Collecting and displaying examples of Hampshire's industrial design is supported by a team of skilled restorers in the conservation workshops in Winchester, led by Sean Wiles, Conservator of Industrial History.
"We believe that a fuel tanker version of the popular A Type Thornycroft is unique, certainly within the UK" says Sean Wiles. The phoenix-like restoration has required not only engineering and conservation skills, but also a huge amount of detective work in order to locate hard-to-get parts for a type of vehicle which has been out of production for around three-quarters of a century. Other parts were specially made in house, e.g. cab, brass fuel tank, engine fittings, hand and foot controls, springs and front wings. The A1's four-cylinder spark-ignition engine was built up at Chilcomb House using parts taken from other engines held in-house, as was the gearbox.
Outside firms became involved and, for example, made the canvas propshaft universal joints, cast the A1's radiator and made the core for the casting. The casting pattern was made at Chilcomb House using the radiator of another A-type vehicle. The annual Beaulieu autojumble came up with a pair of headlamps, a magneto, horn and various other parts
The tank as found
The tanker rebuilding project was set in motion in 1995 when the Museums Service acquired a 1920s 600 gallon (2,728 litres) payload tank from a local farmer who, at one time, had used it for storing tractor fuel. Several layers of paint were removed from the tank down to the bare metal, dents were removed and it was then brush-painted in red, all work being carried out at Chilcomb House. Intermediate coats were rubbed down with wet emery paper, giving a superb, smooth finish with no visible brush strokes. The tank was cleaned inside and wax-oiled. A sign writer from Basingstoke painted the Shell lettering on the tank in gold leaf, and the overall gold and red result is magnificent.
The difficult task of building the ash and ply cab to the original design was undertaken by the restoration team early on in the project, working from photographs. As with the original, the cab was hand-brushed with several layers of paint, rubbed down between coats to give an immaculate end result.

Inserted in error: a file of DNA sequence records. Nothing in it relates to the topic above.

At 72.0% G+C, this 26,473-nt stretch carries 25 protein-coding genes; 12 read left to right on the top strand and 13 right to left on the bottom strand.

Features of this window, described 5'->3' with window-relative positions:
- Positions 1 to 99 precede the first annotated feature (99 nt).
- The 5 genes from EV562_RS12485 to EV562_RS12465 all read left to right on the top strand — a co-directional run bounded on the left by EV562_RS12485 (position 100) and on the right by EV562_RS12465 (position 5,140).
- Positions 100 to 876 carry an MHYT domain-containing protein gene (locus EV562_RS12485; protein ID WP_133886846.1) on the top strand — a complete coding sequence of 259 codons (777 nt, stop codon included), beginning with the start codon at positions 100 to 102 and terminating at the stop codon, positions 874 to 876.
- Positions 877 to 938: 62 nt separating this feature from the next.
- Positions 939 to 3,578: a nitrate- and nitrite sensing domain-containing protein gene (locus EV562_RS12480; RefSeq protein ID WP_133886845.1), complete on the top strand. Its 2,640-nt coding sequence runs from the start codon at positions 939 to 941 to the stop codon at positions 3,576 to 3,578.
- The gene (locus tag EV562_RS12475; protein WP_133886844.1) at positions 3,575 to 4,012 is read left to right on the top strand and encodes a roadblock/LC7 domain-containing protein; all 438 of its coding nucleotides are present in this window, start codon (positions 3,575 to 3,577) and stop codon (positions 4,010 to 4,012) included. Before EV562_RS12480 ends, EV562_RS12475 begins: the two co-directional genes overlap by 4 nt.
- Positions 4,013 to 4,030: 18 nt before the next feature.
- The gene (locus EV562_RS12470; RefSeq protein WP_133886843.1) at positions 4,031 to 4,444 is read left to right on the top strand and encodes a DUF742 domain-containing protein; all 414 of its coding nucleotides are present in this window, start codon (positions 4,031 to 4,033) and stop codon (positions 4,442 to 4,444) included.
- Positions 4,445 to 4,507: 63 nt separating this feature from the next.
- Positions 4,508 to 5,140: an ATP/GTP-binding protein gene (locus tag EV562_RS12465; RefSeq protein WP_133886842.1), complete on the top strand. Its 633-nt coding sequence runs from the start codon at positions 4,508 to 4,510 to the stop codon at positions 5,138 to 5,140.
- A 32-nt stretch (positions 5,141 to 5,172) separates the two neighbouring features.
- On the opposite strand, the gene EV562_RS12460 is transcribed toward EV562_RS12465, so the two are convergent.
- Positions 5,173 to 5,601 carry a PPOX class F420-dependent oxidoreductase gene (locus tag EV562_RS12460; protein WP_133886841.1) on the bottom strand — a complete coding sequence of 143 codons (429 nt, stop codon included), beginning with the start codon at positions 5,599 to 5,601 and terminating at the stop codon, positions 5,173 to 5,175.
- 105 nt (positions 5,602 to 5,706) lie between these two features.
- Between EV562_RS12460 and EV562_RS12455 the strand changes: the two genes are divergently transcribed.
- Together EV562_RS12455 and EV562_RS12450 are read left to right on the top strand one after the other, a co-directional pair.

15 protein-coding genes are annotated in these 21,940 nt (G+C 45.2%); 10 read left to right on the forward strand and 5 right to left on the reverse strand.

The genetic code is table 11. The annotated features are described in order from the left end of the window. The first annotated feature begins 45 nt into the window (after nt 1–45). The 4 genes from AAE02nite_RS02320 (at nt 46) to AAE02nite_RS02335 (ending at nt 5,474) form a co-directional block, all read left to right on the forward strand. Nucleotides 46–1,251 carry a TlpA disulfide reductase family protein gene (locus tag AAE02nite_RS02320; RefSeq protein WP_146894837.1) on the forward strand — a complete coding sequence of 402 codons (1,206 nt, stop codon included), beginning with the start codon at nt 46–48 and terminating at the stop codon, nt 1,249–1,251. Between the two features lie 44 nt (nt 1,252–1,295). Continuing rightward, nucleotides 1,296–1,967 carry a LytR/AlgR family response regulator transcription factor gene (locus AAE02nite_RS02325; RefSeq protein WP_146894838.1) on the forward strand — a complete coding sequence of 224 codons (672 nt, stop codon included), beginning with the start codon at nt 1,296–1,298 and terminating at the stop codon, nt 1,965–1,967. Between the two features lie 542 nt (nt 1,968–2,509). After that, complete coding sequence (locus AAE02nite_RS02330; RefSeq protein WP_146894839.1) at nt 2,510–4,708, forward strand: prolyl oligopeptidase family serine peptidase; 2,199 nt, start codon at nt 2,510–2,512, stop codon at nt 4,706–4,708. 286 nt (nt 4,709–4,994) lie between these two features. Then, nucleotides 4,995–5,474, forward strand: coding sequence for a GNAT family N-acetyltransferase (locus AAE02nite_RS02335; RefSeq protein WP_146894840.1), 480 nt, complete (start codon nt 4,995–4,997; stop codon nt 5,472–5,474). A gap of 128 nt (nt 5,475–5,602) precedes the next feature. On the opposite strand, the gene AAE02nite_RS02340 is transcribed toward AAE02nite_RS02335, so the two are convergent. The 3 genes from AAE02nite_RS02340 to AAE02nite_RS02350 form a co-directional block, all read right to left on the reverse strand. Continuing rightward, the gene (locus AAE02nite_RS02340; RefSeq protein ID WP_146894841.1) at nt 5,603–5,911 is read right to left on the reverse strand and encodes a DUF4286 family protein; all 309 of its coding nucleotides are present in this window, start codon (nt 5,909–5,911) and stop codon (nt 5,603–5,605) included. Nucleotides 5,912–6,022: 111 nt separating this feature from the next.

A farm trailer, which had been converted from a Thornycroft A1 chassis, was traced to its owner, a Berkshire farmer, from the whom the trailer was purchased in 1997 complete with axles and spare wheel. Unusable axle parts were replaced by components located in Bath, and the chassis was stripped back to the bare metal by the restorers, grit blasted, primed with hot zinc primer and painted. A pair of rear wings, which had been lying in a shed for years, was donated by another source.
The restoration team found a steering box in excellent condition attached to a rusting Thornycoft bus chassis in a back garden in the Isle of Man. The owner, pleased to be rid of it, donated the chassis to the project!
After nearly a decade of dedicated work, the vehicle was completed in 2004. This magnificent piece of our motoring heritage has joined the County's collection of rare Thornycroft vehicles, and the tanker is now on display at Milestones.
For the benefit of future generations, the restoration team keeps extensive records of all work done, including photographs, so that they will know which parts of the A1 are original and which have been specially made. Records also include details on maintaining and operating the vehicle, which, of course, is in running order.
Built up an engine for the A1 from parts taken from other engines held in-house.
Research in the Thornycroft archive revealed that Shell had purchased six A1 tankers from the company in 1925/6.
A farm trailer which had been converted from a Thornycroft A1 chassis was purchased from a farmer in Berkshire. A pair of rear wings was acquired.
A steering box was found on the Isle of Man attached to a rusting chassis. The chassis, complete with steering box, was donated to the project.
A pair of headlamps, a magneto, horn and various parts were found at the annual Beaulieu auto jumble.
Work started on restoring the chassis. It was stripped, grit blasted and painted with hot zinc primer.
All the mechanical and electrical parts of the vehicle were finished, and most of the assembly work was completed.
The rolling chassis
The mechanical parts fitted
Panelling to cab frame finished, narrow tongue and groove boards fitted to form the cab roof
Canvas roof covering fitted and traditional waterproofing using white lead paint
Cab roof finished and first layers of top coat applied
The tank after dent removal and repainting
Tank being sign-written following tracing taken from original
Finished tank fixed to new timber bearers
Not far to go before completion